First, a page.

Our Love of Narrative

So The Holmes wrote a great post that pretty much sums up how I’ve been feeling about religion lately. One of the things I’ve been struggling with is our brain’s love of narrative (I know, crazy for a writer, right?). One of the things that I’ve heard people use to justify the idea of a God (any God) and an afterlife is that pretty much everyone on earth seems to think there’s something after death.

But I just wonder if that’s because our brains are hard-wired to invent narrative. What happens in a romantic movie after the final kiss and the credits roll? Our brains tell us that these people live a wonderful life, do wonderful things. But they’re characters in a story. And unless there’s a sequel, technically nothing happens. They’re gone. No thoughts. No actions. Nothing.

Our brains have a real problem with this concept. Sure if we think about it we can wrap our heads around the idea that at the end of Jurrassic Park the survivors don’t continue living their lives. It’s just credits and black. But we like to imagine new adventures. New lives. We do it naturally without even thinking about it. My brain thinks of the characters who are still alive at the end of the story as still being alive (which is definitely bizarre if you’re talking about a silent movie from the turn of the century).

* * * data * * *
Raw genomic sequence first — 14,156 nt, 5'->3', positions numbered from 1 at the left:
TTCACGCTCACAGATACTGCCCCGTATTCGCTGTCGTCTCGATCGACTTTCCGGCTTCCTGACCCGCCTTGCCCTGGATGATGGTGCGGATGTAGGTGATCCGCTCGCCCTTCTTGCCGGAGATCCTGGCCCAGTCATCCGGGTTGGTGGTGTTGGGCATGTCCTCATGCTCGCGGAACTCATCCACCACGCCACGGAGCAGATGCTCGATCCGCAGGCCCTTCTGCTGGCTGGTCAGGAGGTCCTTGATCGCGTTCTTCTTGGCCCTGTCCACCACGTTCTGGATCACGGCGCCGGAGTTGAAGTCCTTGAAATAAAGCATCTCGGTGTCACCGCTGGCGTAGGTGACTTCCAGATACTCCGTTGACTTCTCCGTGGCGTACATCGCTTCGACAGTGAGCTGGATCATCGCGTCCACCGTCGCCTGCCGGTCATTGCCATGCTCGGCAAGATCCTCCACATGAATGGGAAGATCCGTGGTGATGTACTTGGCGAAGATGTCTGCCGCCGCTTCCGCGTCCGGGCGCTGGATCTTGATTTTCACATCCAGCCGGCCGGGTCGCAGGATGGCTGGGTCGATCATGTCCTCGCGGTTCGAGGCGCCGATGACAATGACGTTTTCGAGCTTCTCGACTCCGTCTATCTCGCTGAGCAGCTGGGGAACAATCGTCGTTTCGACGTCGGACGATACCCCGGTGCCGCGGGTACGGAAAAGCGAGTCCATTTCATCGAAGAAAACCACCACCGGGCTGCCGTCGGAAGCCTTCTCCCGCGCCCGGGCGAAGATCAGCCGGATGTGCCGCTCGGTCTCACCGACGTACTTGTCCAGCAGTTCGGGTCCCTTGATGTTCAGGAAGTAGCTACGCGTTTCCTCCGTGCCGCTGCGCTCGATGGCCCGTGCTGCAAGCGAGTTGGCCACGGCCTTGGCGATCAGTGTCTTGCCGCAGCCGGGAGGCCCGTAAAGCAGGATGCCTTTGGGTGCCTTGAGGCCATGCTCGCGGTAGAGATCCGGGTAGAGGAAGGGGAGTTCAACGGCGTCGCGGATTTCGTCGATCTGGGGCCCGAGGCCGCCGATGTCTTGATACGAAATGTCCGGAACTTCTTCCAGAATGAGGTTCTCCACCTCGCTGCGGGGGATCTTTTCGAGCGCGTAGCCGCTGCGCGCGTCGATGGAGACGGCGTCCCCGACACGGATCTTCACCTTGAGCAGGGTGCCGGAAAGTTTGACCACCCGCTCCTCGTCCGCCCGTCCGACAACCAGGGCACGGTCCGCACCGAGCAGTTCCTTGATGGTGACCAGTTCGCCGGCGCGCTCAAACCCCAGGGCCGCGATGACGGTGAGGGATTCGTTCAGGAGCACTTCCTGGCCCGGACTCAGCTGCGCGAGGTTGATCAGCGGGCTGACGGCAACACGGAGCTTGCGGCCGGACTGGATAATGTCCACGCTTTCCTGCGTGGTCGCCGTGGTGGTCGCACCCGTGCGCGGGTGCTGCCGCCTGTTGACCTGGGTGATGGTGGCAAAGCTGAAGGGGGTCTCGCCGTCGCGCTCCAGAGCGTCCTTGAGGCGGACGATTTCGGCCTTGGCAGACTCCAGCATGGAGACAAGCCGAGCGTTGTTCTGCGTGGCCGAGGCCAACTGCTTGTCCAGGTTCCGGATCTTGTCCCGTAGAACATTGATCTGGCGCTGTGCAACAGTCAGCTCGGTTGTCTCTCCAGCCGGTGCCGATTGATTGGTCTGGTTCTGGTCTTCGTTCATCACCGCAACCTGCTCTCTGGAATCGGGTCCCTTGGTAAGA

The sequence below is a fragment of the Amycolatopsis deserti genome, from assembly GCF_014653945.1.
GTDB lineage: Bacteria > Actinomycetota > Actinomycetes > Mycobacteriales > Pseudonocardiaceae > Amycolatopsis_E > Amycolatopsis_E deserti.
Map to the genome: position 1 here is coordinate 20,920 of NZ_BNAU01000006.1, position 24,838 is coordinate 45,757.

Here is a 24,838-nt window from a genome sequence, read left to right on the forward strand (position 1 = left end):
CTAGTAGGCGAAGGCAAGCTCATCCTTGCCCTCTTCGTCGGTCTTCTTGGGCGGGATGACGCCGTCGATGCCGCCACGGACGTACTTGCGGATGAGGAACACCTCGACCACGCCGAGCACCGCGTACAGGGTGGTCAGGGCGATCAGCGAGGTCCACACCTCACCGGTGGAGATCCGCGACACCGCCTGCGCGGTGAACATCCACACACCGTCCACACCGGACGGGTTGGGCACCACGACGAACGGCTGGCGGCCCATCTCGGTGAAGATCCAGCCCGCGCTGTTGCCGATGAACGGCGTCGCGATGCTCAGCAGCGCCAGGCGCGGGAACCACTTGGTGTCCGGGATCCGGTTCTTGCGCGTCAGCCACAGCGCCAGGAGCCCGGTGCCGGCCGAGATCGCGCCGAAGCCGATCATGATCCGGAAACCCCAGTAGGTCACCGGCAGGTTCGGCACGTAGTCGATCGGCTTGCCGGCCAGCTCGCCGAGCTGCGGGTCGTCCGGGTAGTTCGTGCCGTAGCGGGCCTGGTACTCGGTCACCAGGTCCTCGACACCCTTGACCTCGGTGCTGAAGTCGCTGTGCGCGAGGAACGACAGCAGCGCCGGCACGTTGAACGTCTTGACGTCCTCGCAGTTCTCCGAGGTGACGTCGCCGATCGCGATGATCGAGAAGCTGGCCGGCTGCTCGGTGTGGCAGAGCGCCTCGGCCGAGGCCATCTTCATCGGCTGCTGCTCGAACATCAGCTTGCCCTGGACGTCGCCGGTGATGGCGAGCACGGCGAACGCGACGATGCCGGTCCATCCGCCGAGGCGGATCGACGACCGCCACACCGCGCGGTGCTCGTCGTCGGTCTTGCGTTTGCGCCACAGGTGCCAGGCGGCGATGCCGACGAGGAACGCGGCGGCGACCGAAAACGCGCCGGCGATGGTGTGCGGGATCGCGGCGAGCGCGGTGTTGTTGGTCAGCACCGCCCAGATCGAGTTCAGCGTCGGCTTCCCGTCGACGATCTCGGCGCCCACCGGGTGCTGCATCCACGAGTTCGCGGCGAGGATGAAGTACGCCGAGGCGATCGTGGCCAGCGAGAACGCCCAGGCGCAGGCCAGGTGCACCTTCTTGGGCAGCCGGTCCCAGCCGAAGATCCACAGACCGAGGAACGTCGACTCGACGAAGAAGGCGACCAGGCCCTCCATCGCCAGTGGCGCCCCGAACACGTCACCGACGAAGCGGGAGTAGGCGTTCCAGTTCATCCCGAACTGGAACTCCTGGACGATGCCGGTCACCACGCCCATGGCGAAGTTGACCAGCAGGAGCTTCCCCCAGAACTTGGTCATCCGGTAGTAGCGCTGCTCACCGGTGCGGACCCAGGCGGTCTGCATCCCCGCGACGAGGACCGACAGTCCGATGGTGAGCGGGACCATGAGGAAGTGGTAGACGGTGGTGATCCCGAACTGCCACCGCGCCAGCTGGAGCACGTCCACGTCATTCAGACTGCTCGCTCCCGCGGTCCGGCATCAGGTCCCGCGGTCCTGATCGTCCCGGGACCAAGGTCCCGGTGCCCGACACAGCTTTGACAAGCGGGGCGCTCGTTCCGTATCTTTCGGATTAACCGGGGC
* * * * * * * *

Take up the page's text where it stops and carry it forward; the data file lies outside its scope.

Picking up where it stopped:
Which, coming back to religion, I just wonder if this built in need for narrative is what drives our need for religion. Because we have a real problem with death being nothing. Not nothing like a black void. But nothing, as in no continued consciousness. Not watching our children grow old. Not hanging around in robes continuing our life on earth more or less with more singing. Just the end.

I’m still trying to wrap my brain around it. And my brain keeps suggesting alternatives. It really doesn’t like this idea of an unresolved narrative that just abruptly ends.

And that makes me wonder about the evolutionary function of it. As a species did we get too neurotic knowing that death could be around any corner and that was the end? Does this evolutionary delusion make us more productive and more likely to take risks thus increasing our genetic mixing?

I’ve been spending way too much time thinking about this.